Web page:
from The American Heritage® Dictionary of the English Language, 4th Edition
- n. Any of various plants of the genus Sanicula, having usually compound leaves and compound umbels of small yellow, purple, or greenish flowers, formerly used as an astringent.
from Wiktionary, Creative Commons Attribution/Share-Alike License
- n. Any of several plants, of the genus Sanicula, having palmate compound leaves and small flowers arranged in umbels; the snakeroot.
from the GNU version of the Collaborative International Dictionary of English
- n. Any plant of the umbelliferous genus Sanicula, reputed to have healing powers.
from The Century Dictionary and Cyclopedia
- n. A plant of the genus Sanicula.
- n. A plant of some other genus. See the phrases.
- n. Sanicula Marilandica. Also called black snakeroot.
from WordNet 3.0 Copyright 2006 by Princeton University. All rights reserved.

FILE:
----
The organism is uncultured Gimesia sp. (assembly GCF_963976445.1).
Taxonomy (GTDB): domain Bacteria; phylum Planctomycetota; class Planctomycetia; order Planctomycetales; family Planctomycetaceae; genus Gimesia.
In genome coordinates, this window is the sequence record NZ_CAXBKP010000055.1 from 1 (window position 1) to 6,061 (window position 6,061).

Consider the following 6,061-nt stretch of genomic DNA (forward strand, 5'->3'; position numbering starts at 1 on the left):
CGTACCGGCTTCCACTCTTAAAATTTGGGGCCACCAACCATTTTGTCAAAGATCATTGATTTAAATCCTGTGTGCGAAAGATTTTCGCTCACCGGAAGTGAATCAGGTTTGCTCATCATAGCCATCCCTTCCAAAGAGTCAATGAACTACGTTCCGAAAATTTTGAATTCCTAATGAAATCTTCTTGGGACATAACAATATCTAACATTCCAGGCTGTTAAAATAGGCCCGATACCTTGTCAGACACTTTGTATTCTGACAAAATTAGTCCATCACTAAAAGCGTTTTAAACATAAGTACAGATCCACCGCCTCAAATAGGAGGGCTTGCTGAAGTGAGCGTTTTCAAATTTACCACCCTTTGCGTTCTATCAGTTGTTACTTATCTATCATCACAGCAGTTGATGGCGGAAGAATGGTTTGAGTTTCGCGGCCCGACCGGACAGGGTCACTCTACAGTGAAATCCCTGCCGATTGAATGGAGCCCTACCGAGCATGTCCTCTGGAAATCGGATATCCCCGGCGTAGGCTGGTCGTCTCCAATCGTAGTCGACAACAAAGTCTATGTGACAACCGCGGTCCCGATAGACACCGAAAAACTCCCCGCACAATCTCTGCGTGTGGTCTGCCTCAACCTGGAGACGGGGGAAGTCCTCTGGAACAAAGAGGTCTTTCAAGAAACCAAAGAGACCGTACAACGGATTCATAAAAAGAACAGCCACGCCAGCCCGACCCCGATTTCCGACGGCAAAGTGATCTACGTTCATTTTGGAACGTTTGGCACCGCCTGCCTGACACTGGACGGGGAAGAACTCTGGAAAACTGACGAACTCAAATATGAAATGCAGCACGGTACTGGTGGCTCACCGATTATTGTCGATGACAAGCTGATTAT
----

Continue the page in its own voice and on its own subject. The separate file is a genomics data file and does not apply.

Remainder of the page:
- n. a plant of the genus Sanicula having palmately compound leaves and unisexual flowers in panicled umbels followed by bristly fruit; reputed to have healing powers
Cadfael bathed away the encrusted exudations and cleaned the gash with a lotion of water betony and sanicle.
They cleaned the broken wound of its exudations with a lotion of woundwort and sanicle, and dressed it with a paste of the same herbs with betony and the chickweed wintergreen, covered it with clean linen, and swathed the patient's wasted trunk with bandages to keep the dressing in place.
Down that path of rosy mint and astringent fennel the laughter is like Gerard's sanicle – "a thing to make whole and sound all inward hurts and outward wounds."
The slender mitella, or fringe-cup, or false sanicle – one does not like a false name for a flower – hangs its tiny white cups at intervals on a tall, slender, two-leaved stalk; a pretty, unpretending little thing, which scatters its black seeds very early in the season.
The northern character also appears in the Galium caripense, the Valeriana scandens, and a sanicle not unlike the S. marilandica.